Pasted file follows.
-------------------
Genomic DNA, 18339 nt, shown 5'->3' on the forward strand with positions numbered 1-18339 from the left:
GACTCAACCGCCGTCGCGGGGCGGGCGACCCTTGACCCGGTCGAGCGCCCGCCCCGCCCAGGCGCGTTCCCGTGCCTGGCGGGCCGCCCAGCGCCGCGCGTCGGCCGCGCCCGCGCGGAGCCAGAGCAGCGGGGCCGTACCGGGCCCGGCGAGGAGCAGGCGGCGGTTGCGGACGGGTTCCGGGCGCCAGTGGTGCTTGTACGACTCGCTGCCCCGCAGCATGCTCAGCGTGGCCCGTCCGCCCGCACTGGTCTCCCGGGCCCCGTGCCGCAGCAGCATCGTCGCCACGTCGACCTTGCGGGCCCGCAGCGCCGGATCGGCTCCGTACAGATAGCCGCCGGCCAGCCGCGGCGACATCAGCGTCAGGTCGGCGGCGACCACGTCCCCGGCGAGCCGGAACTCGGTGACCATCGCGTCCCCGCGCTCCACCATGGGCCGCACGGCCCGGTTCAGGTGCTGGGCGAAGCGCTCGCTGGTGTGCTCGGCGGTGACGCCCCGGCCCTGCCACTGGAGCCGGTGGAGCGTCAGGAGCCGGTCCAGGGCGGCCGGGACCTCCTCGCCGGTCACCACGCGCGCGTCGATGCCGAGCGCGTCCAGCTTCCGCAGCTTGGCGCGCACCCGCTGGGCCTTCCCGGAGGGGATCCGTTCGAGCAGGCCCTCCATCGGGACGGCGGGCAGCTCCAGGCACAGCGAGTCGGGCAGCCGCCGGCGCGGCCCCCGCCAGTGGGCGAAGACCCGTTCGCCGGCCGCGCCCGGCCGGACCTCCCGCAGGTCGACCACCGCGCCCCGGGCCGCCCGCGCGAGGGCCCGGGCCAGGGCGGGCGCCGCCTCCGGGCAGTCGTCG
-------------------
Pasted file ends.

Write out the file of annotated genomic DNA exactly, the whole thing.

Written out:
Genomic DNA, 18339 nt, shown 5'->3' on the forward strand with positions numbered 1-18339 from the left:
GACTCAACCGCCGTCGCGGGGCGGGCGACCCTTGACCCGGTCGAGCGCCCGCCCCGCCCAGGCGCGTTCCCGTGCCTGGCGGGCCGCCCAGCGCCGCGCGTCGGCCGCGCCCGCGCGGAGCCAGAGCAGCGGGGCCGTACCGGGCCCGGCGAGGAGCAGGCGGCGGTTGCGGACGGGTTCCGGGCGCCAGTGGTGCTTGTACGACTCGCTGCCCCGCAGCATGCTCAGCGTGGCCCGTCCGCCCGCACTGGTCTCCCGGGCCCCGTGCCGCAGCAGCATCGTCGCCACGTCGACCTTGCGGGCCCGCAGCGCCGGATCGGCTCCGTACAGATAGCCGCCGGCCAGCCGCGGCGACATCAGCGTCAGGTCGGCGGCGACCACGTCCCCGGCGAGCCGGAACTCGGTGACCATCGCGTCCCCGCGCTCCACCATGGGCCGCACGGCCCGGTTCAGGTGCTGGGCGAAGCGCTCGCTGGTGTGCTCGGCGGTGACGCCCCGGCCCTGCCACTGGAGCCGGTGGAGCGTCAGGAGCCGGTCCAGGGCGGCCGGGACCTCCTCGCCGGTCACCACGCGCGCGTCGATGCCGAGCGCGTCCAGCTTCCGCAGCTTGGCGCGCACCCGCTGGGCCTTCCCGGAGGGGATCCGTTCGAGCAGGCCCTCCATCGGGACGGCGGGCAGCTCCAGGCACAGCGAGTCGGGCAGCCGCCGGCGCGGCCCCCGCCAGTGGGCGAAGACCCGTTCGCCGGCCGCGCCCGGCCGGACCTCCCGCAGGTCGACCACCGCGCCCCGGGCCGCCCGCGCGAGGGCCCGGGCCAGGGCGGGCGCCGCCTCCGGGCAGTCGTCG